Our intent is
Our maths curriculum therefore aims to develop children’s fluency, mathematical reasoning and competence in solving increasingly sophisticated problems.
The expectation is that the majority of pupils will move through the programmes of study at broadly the same pace. However, decisions about when to progress should always be based on the security of pupils’ understanding and their readiness to progress to the next stage. Pupils who grasp concepts rapidly will be challenged through being offered rich and sophisticated problems before any acceleration through new content. Those who are not sufficiently fluent with earlier material will consolidate their understanding, including through additional practice, before moving on. At Edwalton this will take the form of immediate intervention with the teacher or a teaching assistant. This immediate intervention is made possible due to our AFL strategies (mentioned below).
Concrete, pictorial, abstract
Objects, pictures, words and numbers are used frequently alongside abstract maths symbols to ensure children explore and demonstrate mathematical ideas, enrich their learning experience and deepen understanding. Together, these elements help cement knowledge so pupils have a conceptual understanding of what they’ve learnt.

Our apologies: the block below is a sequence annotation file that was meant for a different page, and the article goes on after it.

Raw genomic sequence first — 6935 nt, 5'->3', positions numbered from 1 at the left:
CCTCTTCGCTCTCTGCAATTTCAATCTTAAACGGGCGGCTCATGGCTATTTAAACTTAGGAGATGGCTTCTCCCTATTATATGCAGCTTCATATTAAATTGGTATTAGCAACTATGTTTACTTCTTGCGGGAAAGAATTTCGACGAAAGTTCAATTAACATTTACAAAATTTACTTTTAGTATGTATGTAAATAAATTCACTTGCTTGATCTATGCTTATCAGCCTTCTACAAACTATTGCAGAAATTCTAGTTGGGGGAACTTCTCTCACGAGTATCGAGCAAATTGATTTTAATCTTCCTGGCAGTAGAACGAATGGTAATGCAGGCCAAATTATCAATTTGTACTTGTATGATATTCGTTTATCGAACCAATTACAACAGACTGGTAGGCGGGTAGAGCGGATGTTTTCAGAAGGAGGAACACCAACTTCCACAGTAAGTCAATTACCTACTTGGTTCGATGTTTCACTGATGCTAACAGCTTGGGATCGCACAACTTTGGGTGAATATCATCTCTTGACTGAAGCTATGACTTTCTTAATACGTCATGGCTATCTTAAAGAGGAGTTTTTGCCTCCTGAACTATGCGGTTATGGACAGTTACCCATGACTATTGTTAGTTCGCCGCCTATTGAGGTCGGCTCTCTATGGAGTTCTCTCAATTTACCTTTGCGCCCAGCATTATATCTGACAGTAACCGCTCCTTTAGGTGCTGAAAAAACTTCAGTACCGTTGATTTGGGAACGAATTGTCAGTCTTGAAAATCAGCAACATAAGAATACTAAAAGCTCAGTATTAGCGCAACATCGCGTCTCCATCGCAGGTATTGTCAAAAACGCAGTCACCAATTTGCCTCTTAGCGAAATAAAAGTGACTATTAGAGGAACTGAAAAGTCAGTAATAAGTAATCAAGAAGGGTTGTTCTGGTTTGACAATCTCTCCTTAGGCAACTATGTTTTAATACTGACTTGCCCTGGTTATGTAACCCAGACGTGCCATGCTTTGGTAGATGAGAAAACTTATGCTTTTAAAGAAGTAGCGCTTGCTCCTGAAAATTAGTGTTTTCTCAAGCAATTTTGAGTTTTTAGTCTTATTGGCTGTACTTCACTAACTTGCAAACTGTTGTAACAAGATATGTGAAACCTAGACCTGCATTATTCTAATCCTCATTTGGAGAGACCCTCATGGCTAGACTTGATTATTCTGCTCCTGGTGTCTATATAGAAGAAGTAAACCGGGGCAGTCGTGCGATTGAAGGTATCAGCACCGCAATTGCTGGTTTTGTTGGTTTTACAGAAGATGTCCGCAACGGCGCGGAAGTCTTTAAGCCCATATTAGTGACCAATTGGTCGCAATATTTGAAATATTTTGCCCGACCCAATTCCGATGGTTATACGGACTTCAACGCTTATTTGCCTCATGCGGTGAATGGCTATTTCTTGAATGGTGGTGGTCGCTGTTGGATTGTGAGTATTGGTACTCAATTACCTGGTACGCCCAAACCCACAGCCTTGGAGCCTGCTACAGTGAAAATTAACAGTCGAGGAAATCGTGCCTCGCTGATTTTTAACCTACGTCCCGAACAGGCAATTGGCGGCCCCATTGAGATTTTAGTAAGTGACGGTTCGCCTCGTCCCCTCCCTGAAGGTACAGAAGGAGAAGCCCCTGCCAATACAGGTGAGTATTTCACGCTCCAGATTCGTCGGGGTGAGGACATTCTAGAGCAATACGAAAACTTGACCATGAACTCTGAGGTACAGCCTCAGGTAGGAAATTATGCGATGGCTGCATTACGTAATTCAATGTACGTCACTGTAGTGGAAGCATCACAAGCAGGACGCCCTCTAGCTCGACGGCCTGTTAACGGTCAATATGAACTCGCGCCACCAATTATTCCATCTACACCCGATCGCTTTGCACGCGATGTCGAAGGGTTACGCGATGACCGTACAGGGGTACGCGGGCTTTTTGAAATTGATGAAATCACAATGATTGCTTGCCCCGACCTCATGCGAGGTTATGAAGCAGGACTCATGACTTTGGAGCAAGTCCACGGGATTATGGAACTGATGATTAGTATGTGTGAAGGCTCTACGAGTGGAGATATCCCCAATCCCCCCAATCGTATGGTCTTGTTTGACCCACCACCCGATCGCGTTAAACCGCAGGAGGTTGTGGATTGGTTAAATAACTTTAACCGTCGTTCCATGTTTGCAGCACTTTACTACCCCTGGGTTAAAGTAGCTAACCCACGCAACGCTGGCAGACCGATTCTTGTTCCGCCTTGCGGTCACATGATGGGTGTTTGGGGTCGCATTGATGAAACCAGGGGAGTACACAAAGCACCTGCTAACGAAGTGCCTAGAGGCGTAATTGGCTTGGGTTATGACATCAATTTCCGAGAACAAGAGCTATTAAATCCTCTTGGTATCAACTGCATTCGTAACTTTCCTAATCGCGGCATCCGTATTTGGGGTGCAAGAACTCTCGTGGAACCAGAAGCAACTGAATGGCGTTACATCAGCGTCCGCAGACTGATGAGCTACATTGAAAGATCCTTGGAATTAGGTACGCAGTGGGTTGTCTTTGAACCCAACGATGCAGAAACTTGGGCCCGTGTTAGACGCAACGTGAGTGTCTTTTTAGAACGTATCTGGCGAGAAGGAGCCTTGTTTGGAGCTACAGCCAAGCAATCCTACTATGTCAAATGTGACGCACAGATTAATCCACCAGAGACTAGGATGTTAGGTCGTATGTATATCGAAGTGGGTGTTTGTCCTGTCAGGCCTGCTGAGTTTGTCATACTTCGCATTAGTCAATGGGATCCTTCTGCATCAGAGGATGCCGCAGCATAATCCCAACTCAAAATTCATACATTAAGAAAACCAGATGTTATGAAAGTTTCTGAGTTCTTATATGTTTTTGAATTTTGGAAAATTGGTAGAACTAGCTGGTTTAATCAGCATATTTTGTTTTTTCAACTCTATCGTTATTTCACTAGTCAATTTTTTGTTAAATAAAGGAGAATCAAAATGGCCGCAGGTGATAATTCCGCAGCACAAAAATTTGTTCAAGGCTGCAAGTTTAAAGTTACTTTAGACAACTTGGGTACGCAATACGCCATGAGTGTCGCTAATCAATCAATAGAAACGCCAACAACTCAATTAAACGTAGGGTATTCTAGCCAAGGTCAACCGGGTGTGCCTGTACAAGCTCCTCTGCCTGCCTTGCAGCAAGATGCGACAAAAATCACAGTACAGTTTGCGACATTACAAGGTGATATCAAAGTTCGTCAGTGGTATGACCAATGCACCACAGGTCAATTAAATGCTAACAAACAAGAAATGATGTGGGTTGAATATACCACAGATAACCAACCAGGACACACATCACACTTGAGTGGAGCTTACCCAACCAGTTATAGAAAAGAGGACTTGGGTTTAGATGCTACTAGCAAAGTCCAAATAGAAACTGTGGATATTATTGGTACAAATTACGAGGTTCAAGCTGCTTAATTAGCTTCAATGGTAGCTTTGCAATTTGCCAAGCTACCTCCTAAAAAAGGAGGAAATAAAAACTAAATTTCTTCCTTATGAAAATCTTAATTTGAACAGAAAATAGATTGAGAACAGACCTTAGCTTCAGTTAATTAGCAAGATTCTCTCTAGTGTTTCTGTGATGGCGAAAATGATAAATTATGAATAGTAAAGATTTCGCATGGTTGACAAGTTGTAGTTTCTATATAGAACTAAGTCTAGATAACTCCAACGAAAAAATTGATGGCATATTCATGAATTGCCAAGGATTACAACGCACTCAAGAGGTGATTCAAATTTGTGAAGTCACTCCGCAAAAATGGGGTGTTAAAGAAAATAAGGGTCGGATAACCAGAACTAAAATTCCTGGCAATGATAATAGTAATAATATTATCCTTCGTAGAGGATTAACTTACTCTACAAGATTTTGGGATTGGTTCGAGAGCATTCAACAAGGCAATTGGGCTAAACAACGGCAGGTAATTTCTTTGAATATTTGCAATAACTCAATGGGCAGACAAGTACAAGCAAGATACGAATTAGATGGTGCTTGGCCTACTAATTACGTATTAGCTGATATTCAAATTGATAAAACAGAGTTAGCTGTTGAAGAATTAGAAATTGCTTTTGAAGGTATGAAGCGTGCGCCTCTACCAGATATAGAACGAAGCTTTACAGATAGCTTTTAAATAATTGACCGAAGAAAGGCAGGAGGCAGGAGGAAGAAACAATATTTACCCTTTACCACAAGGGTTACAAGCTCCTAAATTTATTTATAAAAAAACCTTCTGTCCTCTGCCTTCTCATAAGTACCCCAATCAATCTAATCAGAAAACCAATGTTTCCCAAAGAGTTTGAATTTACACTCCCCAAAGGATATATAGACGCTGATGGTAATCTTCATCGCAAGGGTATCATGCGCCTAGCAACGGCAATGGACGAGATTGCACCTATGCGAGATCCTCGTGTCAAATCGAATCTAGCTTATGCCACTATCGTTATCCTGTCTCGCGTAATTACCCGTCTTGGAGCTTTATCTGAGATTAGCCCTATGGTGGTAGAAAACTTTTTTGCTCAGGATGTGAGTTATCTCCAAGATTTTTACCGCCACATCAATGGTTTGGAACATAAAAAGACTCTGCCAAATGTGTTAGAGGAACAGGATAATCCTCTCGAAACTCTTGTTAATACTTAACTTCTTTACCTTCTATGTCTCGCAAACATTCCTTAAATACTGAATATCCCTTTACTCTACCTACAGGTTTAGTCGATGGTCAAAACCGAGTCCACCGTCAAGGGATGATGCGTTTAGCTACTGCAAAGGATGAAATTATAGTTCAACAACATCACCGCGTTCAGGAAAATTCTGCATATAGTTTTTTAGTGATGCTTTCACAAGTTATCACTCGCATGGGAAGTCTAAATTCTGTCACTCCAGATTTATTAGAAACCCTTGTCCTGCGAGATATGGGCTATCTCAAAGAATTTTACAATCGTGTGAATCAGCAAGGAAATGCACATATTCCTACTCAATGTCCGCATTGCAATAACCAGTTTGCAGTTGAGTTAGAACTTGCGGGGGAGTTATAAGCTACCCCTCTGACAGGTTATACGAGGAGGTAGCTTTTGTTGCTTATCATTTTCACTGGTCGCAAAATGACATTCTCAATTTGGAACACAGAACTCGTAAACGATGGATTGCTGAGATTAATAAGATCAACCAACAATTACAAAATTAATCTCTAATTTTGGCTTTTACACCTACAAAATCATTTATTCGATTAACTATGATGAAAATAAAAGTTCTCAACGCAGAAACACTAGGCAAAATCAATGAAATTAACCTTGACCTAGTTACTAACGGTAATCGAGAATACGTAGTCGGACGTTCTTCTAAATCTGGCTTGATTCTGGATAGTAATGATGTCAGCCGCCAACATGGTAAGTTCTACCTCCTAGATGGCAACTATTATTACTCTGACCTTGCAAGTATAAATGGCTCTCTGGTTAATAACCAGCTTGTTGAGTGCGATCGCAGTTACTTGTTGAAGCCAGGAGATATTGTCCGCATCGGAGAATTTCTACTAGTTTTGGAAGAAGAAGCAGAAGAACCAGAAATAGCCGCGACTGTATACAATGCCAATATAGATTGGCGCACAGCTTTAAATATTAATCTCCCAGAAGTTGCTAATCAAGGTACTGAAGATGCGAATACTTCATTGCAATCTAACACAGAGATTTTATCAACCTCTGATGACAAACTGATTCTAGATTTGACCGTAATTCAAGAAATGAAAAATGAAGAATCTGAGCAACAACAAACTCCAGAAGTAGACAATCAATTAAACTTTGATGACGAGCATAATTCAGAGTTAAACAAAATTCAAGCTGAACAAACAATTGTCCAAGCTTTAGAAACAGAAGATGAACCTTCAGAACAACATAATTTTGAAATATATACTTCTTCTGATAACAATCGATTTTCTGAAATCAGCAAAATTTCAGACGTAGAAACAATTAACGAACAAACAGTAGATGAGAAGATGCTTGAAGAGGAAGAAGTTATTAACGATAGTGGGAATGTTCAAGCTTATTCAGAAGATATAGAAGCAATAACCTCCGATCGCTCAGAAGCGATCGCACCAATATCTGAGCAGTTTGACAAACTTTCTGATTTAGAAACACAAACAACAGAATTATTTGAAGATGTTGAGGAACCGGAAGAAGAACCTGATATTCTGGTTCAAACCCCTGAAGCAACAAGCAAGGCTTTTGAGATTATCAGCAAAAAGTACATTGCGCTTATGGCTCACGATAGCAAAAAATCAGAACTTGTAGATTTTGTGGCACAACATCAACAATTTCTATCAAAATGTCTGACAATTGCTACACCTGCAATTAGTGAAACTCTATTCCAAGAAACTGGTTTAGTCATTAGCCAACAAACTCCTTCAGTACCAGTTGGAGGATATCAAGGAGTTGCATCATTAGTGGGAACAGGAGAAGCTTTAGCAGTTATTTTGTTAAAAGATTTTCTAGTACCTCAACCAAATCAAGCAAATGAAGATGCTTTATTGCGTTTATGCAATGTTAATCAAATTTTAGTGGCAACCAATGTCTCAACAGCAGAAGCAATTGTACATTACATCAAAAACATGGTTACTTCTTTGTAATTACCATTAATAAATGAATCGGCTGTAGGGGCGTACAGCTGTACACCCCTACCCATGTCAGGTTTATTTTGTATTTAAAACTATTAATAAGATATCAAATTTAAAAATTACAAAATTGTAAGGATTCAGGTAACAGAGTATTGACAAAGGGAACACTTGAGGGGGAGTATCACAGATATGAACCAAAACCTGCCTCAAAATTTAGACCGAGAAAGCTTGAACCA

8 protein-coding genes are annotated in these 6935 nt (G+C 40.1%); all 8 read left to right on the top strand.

All pupils, when introduced to a key new concept, will have the opportunity to build competency in this topic by taking this approach. Pupils are encouraged to physically represent mathematical concepts or use visual representations such as the Bar Model.
AFL is a crucial tool for teachers to scaffold, support and identify children who might otherwise fall behind, as well as those who are excelling. At Edwalton we use coloured cups which the children display to indicate their understanding (red, amber, green). This is both discreet yet visual enough for teachers (or other children) to go directly to those who are struggling. The idea being that no one falls behind. Children will often work and mark together to raise confidence and to get immediate feedback from their learning.
· Quick recall of facts and procedures
· The flexibility and fluidity to move between different contexts and representations of mathematics
· The ability to recognise relationships and make connections in mathematics
For children to be confident and have a ‘love’ for maths which enables them to thrive in KS3 and in their lives
A mathematical concept or skill has been mastered when a child can show it in multiple ways, using the mathematical language to explain their ideas, and can independently apply the concept to new problems in unfamiliar situations.